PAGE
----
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      Benefits of Prolonged Angiotensin-Converting Enzyme Inhibition in Congestive Heart Failure

      Cardiology

      S. Karger AG

      Neurohumoral activation, Congestive heart failure, Circadian variations, Angiotensin-converting enzyme inhibitors

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          Abstract

          Normal individuals have time-dependent variations in cardiovascular function, most of which are circadian (once daily). They include changes in heart rate, systemic arterial blood pressure, cardiac output, blood volume, and viscosity. There are also changes in neuroendocrine function, including the sympathetic and parasympathetic nervous systems and the renin-angiotensin system. These variations have important consequences for the heart, since haemodynamic and neuroendocrine alterations determine cardiac work load; heart rate, blood pressure, and sympathetic nervous system activity are highest during the waking hours and lowest during sleep. Cardiovascular mortality and morbidity are associated with these changes. Patients with congestive heart failure undergo changes in neurohumoral cardiovascular regulation that increase the work load of the heart as a result of increases in heart rate and peripheral vascular resistance. Moreover, a normal circadian variation is lost, causing blood pressure and heart rate to remain increased at night, depriving the heart of a period of rest. In addition, these patients have an ability to increase blood flow to exercising skeletal muscle, limiting exercise tolerance, as well as the consequences of elevated ventricular filling pressures. These time-dependent variations in the pathophysiological processes of congestive heart failure have implications for pharmacological therapy. In particular, vasodilator therapy should be administered to provide optimal unloading of the heart throughout the day. Vasodilator therapy should also provide antagonism to those factors that limit blood flow to working skeletal muscle, so that the physical ability is not intermittently compromised during the trough effect of the drug. Criteria for establishing the efficacy of drugs for the treatment of congestive heart failure should include an analysis of peak and trough effects.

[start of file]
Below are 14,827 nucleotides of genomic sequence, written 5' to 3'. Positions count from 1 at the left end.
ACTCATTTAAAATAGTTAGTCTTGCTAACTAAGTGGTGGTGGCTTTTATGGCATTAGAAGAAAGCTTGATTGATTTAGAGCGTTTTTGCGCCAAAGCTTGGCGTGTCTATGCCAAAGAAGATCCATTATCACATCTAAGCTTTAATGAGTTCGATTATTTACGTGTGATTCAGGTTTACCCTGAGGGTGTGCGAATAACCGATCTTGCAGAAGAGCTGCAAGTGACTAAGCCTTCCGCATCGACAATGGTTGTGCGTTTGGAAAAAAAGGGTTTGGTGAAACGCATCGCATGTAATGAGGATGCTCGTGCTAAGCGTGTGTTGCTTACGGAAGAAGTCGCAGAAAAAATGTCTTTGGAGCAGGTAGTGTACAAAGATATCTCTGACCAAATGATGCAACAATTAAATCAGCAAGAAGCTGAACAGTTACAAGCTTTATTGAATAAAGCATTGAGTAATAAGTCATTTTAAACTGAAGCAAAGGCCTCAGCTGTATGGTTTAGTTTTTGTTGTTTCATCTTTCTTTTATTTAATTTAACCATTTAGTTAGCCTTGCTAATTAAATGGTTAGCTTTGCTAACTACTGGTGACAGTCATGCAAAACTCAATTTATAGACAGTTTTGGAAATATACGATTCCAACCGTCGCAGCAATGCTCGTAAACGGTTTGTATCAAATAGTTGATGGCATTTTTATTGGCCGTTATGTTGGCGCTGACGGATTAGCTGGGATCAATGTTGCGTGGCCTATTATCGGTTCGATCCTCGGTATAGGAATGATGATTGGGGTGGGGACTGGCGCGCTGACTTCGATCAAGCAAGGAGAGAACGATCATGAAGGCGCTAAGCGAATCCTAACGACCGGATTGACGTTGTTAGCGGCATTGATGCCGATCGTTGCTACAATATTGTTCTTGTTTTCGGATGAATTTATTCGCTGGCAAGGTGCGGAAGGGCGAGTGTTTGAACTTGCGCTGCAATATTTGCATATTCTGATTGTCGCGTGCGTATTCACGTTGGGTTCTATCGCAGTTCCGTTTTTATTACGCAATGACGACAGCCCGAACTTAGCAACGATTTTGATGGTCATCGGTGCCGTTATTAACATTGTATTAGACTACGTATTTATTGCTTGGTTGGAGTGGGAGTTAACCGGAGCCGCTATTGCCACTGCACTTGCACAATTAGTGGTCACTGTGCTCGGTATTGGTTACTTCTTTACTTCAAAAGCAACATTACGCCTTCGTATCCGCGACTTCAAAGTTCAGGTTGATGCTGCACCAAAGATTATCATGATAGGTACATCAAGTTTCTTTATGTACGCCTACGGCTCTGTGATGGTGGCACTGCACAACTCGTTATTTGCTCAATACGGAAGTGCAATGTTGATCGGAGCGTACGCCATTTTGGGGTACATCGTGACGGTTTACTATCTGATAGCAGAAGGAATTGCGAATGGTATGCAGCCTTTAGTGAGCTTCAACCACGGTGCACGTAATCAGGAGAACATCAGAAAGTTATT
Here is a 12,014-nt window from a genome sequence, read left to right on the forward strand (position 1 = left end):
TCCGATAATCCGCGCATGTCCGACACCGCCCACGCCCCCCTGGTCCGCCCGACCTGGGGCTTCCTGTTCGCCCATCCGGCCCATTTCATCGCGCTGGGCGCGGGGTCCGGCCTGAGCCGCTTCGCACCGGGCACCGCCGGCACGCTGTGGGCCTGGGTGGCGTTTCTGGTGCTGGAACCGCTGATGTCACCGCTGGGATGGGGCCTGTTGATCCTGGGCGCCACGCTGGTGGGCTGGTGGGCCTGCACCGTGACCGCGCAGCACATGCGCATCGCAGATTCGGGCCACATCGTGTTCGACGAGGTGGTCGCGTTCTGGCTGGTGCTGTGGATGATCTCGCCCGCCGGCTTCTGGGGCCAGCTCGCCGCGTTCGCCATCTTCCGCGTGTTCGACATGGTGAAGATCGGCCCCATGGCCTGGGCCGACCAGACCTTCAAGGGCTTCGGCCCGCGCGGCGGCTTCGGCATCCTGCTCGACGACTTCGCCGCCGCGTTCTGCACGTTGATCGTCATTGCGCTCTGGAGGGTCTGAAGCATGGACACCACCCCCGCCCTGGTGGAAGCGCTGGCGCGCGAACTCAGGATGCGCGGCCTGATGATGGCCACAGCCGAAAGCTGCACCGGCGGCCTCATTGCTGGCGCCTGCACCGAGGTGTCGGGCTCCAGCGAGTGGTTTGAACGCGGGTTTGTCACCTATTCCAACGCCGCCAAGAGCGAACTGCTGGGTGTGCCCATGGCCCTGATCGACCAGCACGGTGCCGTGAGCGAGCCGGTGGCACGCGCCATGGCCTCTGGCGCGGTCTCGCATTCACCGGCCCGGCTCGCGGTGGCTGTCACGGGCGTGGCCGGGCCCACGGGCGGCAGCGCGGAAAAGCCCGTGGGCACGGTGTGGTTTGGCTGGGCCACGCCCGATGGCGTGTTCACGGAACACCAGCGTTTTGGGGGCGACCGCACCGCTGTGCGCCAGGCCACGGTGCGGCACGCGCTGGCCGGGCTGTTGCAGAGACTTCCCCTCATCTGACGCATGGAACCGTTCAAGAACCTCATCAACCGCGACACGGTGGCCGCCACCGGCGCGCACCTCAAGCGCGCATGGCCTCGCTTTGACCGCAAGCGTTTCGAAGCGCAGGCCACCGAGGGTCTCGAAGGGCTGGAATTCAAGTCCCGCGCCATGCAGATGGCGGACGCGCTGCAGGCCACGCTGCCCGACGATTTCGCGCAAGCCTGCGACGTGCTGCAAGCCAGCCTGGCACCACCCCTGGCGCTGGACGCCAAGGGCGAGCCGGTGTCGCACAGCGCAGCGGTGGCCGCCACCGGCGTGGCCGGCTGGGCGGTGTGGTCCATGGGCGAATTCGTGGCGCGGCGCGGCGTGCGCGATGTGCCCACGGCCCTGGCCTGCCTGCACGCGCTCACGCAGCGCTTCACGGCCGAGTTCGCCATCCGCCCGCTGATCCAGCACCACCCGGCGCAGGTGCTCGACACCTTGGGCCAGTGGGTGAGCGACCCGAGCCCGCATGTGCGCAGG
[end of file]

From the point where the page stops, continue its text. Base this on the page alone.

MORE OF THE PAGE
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          Author and article information

          Journal
          CRD
          Cardiology
          10.1159/issn.0008-6312
          Cardiology
          S. Karger AG
          978-3-8055-5461-9
          978-3-318-01893-6
          0008-6312
          1421-9751
          1991
          1991
          12 November 2008
          : 79
          : Suppl 1
          : 16-21
          Affiliations
          Cardiovascular Research Laboratory, Department of Medicine, Tulane University School of Medicine, New Orleans, La., USA
          Article
          174902 Cardiology 1991;79:16–21
          10.1159/000174902
          1680559
          © 1991 S. Karger AG, Basel

          Copyright: All rights reserved. No part of this publication may be translated into other languages, reproduced or utilized in any form or by any means, electronic or mechanical, including photocopying, recording, microcopying, or by any information storage and retrieval system, without permission in writing from the publisher. Drug Dosage: The authors and the publisher have exerted every effort to ensure that drug selection and dosage set forth in this text are in accord with current recommendations and practice at the time of publication. However, in view of ongoing research, changes in government regulations, and the constant flow of information relating to drug therapy and drug reactions, the reader is urged to check the package insert for each drug for any changes in indications and dosage and for added warnings and precautions. This is particularly important when the recommended agent is a new and/or infrequently employed drug. Disclaimer: The statements, opinions and data contained in this publication are solely those of the individual authors and contributors and not of the publishers and the editor(s). The appearance of advertisements or/and product references in the publication is not a warranty, endorsement, or approval of the products or services advertised or of their effectiveness, quality or safety. The publisher and the editor(s) disclaim responsibility for any injury to persons or property resulting from any ideas, methods, instructions or products referred to in the content or advertisements.

          Page count
          Pages: 6
          Categories
          Session I – Current Perspective

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